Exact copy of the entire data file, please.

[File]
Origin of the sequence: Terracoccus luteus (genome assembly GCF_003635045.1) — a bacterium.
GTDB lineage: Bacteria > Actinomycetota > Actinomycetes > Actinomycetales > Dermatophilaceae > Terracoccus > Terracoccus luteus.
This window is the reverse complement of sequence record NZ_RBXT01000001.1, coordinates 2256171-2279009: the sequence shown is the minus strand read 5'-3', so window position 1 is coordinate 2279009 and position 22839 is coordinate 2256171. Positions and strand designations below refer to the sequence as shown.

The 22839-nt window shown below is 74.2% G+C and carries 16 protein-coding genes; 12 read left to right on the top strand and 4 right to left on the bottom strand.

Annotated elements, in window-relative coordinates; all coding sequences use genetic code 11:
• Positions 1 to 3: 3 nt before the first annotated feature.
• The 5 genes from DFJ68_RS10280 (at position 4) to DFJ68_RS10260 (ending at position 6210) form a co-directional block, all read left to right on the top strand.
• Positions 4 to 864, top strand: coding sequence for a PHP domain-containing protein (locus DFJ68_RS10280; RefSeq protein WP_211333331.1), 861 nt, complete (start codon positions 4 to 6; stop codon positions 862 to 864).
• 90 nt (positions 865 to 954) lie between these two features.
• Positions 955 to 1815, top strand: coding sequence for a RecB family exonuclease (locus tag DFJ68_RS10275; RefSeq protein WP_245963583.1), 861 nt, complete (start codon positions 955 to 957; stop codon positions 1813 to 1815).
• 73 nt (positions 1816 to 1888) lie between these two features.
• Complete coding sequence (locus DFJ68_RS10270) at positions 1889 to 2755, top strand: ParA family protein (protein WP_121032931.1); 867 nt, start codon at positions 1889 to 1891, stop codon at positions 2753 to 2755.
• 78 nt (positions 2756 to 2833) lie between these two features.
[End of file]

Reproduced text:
Origin of the sequence: Terracoccus luteus (genome assembly GCF_003635045.1) — a bacterium.
GTDB lineage: Bacteria > Actinomycetota > Actinomycetes > Actinomycetales > Dermatophilaceae > Terracoccus > Terracoccus luteus.
This window is the reverse complement of sequence record NZ_RBXT01000001.1, coordinates 2256171-2279009: the sequence shown is the minus strand read 5'-3', so window position 1 is coordinate 2279009 and position 22839 is coordinate 2256171. Positions and strand designations below refer to the sequence as shown.

The 22839-nt window shown below is 74.2% G+C and carries 16 protein-coding genes; 12 read left to right on the top strand and 4 right to left on the bottom strand.

Annotated elements, in window-relative coordinates; all coding sequences use genetic code 11:
• Positions 1 to 3: 3 nt before the first annotated feature.
• The 5 genes from DFJ68_RS10280 (at position 4) to DFJ68_RS10260 (ending at position 6210) form a co-directional block, all read left to right on the top strand.
• Positions 4 to 864, top strand: coding sequence for a PHP domain-containing protein (locus DFJ68_RS10280; RefSeq protein WP_211333331.1), 861 nt, complete (start codon positions 4 to 6; stop codon positions 862 to 864).
• 90 nt (positions 865 to 954) lie between these two features.
• Positions 955 to 1815, top strand: coding sequence for a RecB family exonuclease (locus tag DFJ68_RS10275; RefSeq protein WP_245963583.1), 861 nt, complete (start codon positions 955 to 957; stop codon positions 1813 to 1815).
• 73 nt (positions 1816 to 1888) lie between these two features.
• Complete coding sequence (locus DFJ68_RS10270) at positions 1889 to 2755, top strand: ParA family protein (protein WP_121032931.1); 867 nt, start codon at positions 1889 to 1891, stop codon at positions 2753 to 2755.
• 78 nt (positions 2756 to 2833) lie between these two features.